In order to recognize that something is the best explanation, you do not have to have an explanation of the explanation. With respect to the Designer of the universe, we can just leave it an open question as to whether that Designer has some explanation for its existence or not. That can be the subject for future inquiry. We just leave that open and recognize that the best explanation for the fine tuning is intelligent design. That’s the first problem with his objection.

Here is the second problem. Dawkins thinks that in the case of a divine Designer – that is to say, if you say the Designer of the cosmos is God – , then he says God is less simple than the universe. God is just as complex as the thing to be explained. So you haven’t made any advance in simplicity. You are positing a Designer which is just as complex as the thing to be explained. The explanation has not achieved an advance in simplicity. It is not any simpler than the phenomenon that you are trying to explain. Therefore, the conclusion is that you should not draw that inference because the thing that you are using to explain the universe is just as complex as the universe.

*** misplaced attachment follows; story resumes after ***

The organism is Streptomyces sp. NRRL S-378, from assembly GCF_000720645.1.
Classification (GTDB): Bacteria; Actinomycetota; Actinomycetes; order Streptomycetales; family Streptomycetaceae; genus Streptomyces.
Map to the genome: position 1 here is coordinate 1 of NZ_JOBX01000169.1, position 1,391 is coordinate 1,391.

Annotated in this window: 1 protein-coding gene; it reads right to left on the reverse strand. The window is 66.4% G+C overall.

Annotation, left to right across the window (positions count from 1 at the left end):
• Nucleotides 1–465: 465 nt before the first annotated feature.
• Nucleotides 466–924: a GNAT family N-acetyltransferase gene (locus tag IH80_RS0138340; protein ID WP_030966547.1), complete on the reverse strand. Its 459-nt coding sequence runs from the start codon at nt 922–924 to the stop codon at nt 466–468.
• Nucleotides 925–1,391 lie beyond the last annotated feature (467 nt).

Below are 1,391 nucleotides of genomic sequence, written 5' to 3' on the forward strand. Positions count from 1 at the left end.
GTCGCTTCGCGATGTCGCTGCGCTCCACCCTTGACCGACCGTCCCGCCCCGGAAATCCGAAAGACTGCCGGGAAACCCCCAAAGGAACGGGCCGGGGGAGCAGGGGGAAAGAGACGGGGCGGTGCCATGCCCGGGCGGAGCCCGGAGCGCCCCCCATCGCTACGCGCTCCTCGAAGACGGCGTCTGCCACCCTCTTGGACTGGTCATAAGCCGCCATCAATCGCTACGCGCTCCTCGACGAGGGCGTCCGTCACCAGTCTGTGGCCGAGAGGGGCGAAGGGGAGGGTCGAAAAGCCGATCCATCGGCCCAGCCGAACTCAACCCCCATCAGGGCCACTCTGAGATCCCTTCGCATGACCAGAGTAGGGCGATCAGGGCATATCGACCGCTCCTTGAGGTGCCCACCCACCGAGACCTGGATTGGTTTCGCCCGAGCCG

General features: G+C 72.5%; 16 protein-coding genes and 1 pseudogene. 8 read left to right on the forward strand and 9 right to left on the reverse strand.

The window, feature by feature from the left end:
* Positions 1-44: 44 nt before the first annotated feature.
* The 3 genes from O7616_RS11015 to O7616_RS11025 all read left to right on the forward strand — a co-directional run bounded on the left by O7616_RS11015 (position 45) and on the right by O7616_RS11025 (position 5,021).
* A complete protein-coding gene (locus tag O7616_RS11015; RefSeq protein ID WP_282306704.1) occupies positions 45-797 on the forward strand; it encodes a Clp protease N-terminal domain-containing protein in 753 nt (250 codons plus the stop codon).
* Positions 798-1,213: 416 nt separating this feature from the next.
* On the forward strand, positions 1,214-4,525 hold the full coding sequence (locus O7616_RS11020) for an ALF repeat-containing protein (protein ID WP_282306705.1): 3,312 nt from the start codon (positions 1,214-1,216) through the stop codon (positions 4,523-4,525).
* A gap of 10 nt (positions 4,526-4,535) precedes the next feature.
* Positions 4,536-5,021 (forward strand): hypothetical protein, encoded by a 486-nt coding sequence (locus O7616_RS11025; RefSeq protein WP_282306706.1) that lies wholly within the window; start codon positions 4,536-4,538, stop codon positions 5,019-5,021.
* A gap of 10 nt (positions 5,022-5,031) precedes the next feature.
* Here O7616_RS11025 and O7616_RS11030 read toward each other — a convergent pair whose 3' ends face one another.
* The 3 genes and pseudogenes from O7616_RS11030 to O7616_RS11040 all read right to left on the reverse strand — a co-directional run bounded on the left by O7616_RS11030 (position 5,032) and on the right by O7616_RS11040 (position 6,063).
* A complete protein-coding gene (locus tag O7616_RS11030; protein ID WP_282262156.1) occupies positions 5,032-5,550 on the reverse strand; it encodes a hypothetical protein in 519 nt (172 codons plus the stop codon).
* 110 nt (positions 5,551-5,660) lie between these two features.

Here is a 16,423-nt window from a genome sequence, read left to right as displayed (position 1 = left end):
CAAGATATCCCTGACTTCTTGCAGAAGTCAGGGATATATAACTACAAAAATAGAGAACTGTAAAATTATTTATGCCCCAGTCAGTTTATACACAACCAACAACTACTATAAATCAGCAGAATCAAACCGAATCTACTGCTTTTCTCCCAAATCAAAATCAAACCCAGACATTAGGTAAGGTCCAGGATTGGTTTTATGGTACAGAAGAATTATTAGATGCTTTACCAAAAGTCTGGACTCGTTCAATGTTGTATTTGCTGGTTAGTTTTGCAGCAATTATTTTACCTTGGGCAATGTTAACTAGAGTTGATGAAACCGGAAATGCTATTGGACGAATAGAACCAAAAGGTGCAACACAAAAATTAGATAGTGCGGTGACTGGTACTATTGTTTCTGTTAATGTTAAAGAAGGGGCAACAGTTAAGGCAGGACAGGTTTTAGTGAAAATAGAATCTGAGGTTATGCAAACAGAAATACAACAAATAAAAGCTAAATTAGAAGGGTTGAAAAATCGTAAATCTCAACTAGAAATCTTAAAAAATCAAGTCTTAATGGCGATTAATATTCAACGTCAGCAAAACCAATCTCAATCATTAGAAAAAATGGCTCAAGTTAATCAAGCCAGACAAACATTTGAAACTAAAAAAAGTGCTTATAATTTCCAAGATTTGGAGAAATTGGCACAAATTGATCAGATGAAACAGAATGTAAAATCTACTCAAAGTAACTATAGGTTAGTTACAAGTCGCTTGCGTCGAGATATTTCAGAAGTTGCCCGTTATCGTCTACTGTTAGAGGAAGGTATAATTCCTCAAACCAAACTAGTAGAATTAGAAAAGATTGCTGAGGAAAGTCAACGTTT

This objection raises all sorts of interesting questions about the role of simplicity in scientific explanations. The fact is that simplicity is just one, and not even the most important, criterion that scientists use for assessing competing explanations. When scientists weigh rival hypotheses, simplicity is just one of the factors that they consider, and it isn’t even the most important. They will also consider explanatory power – how well does the explanation explain the phenomenon? They will consider explanatory scope – does it have a wide range, or does it explain a lot of facts, or does it have a very narrow explanatory scope? They will consider plausibility and other sorts of factors. It may be that in some cases, an explanation may be less simple but it may have great explanatory scope or great explanatory power and therefore is the preferable explanation, even though it is less simple.